Grant, gift buy pristine tract


Journal Staff Writer

CRISP POINT – The recent completion of a $6 million land deal funded by federal and private monies has provided 3,810 acres of forestland and waterfront for the public at the Lake Superior State Forest in northern Luce and Chippewa counties.

“This is state land, but no state dollars went into it,” said Kerry Wieber, Michigan Department of Natural Resources forest land administrator in Roscommon.

A $4.5 million federal grant through the U.S. Forest Service’s Forest Legacy Program and a $1.5 million donation from a private donor financed the purchase, which was being developed over the past four or five years. The acquisition was completed in December by the DNR, with help from the Little Traverse Conservancy.

A public ceremony commemorating completion of the land purchase was held recently at the Crisp Point Lighthouse where DNR deputy director Bill Moritz signed a ceremonial deed, which signified the state accepting the land and its protection.

“This outstanding acquisition on behalf of the public will guarantee the protection and sustainable management of one of Michigan’s natural resource treasures, while also serving to support tourism, recreation and forest products industry jobs,” DNR Director Keith Creagh said. “I would like to thank the Forest Legacy Program and our private donor for their significant investments on behalf of the state of Michigan, without which this project could not have been possible.”

Forest Service officials said the Crisp Point project protects more than two miles of Lake Superior shoreline and environmentally important forest. The land parcel is bisected by the Luce County-Chippewa County line and is situated east and south of Crisp Point.

“The DNR worked extensively with Little Traverse Conservancy and the landowner, Crisp Point Properties, LLC, in order to ensure that this natural resource gem is protected for current and future generations and provides public access to some of Michigan’s premiere natural wonders – healthy forests, an inland lake, sand dunes and Great Lakes shoreline,” Forest Service officials said on a web page detailing the purchase.

Within the parcel, there are 2.5 miles of Snowmobile Trail No. 8, an important Upper Peninsula snowmobile trail connector that was previously operating in that area with an easement from the previous landowner. The trail route has now been secured into perpetuity with the land purchase.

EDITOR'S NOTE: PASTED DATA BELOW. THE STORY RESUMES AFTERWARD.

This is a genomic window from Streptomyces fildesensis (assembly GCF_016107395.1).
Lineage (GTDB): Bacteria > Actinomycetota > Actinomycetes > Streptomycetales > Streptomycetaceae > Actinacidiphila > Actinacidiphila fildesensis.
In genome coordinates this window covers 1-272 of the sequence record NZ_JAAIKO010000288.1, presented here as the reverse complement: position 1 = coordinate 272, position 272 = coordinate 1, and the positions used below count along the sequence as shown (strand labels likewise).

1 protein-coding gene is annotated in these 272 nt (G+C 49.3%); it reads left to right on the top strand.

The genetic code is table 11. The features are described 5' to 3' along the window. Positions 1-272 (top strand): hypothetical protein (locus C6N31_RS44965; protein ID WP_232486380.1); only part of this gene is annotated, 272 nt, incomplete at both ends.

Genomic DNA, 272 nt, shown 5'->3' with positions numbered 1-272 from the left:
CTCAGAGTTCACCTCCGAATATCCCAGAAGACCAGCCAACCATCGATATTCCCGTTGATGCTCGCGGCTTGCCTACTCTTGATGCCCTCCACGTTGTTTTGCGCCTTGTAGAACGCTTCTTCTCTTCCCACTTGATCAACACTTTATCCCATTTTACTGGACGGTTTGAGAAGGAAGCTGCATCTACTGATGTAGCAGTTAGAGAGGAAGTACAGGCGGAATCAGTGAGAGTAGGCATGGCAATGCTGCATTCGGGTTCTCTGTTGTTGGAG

The newly-acquired state land provides public access for diverse activities ranging from hunting, fishing and camping to stargazing, kayaking, birdwatching, hiking and wildlife viewing.

Wieber said the Lake Superior shoreline segment provides habitat for nesting of the endangered piping plover. The area is also home to bald eagles, common loons, spruce grouse, Lake Huron tansy and Houghton’s goldenrod. There are also moose, bear, deer and wolves living there. In addition, there is also potential habitat for Kirtland’s warblers and Canada lynx.

The Michigan Audubon Society designated the parcel’s habitat an “important bird area.” The area has streams, sand dunes, bluffs and forests. The parcel is located east of last year’s 21,069-acre Duck Lake Fire burn area.

Brown’s Lake, an 83-acre body of water east of Crisp Point, is situated within the property. A historic U.S. Coast Guard road -now impassable- that formerly connected the Crisp Point, Vermillion Point, Two Heart River, Deer Park and Grand Marais life saving stations is also located here.

“The Crisp Point project also helps to enhance a previous federal investment, as it is directly adjacent to a portion of the 247,803-acre Northern Great Lakes Forest conservation easement that was funded, in part, by the Forest Legacy Program,” Forest Service officials said.

That conservation easement property is situated directly south of the Crisp Point project.

“Thanks to a great team effort that included the DNR, the Forest Service, our private funding partner and a caring, patient landowner, everybody wins in this project,” Little Traverse Conservancy Executive Director Tom Bailey said.

“The public has 3,810 acres of recreational land that includes managed forest and fragile dunes, endangered species and lots of hunting opportunities,” Bailey said. “The neighboring Crisp Point Lighthouse will benefit from additional public land, and an endowment for payments in lieu of taxes will benefit local government.”

The Crisp Point Lighthouse was built in 1903 after Congress appropriated $18,000 for the project. The 15 acres it sits on were originally purchased for $30. The light began operating in 1904.

The lighthouse complex included a keeper’s quarters, fog signal building and a variety of other buildings. Most of those structures were torn down by the Coast Guard in 1965, leaving the 58-foot brick lighthouse tower and attached brick outbuilding that was built in 1906.

In November 1996, a violent storm crashed waves against the footings of an outbuilding attached to the lighthouse tower. By the following spring, only a portion of one wall of the attached building remained standing. The lighthouse was often then referred to as “the most endangered lighthouse in the United States.”

Losing the lighthouse tower seemed certain. But efforts to raise money to provide the initial dumping of quarry stones were successful in saving the structure.

In 1997, Luce County assumed ownership of the lighthouse and associated property from the U.S. Coast Guard, giving preservation responsibilities to the Crisp Point Light Historical Society . The society has a 40-year renewable lease to operate, maintain and restore the lighthouse.

Since that time, efforts have continued to progress toward improving conditions at the lighthouse.

John Pepin can be reached at 906-228-2500, ext. 206. His email address is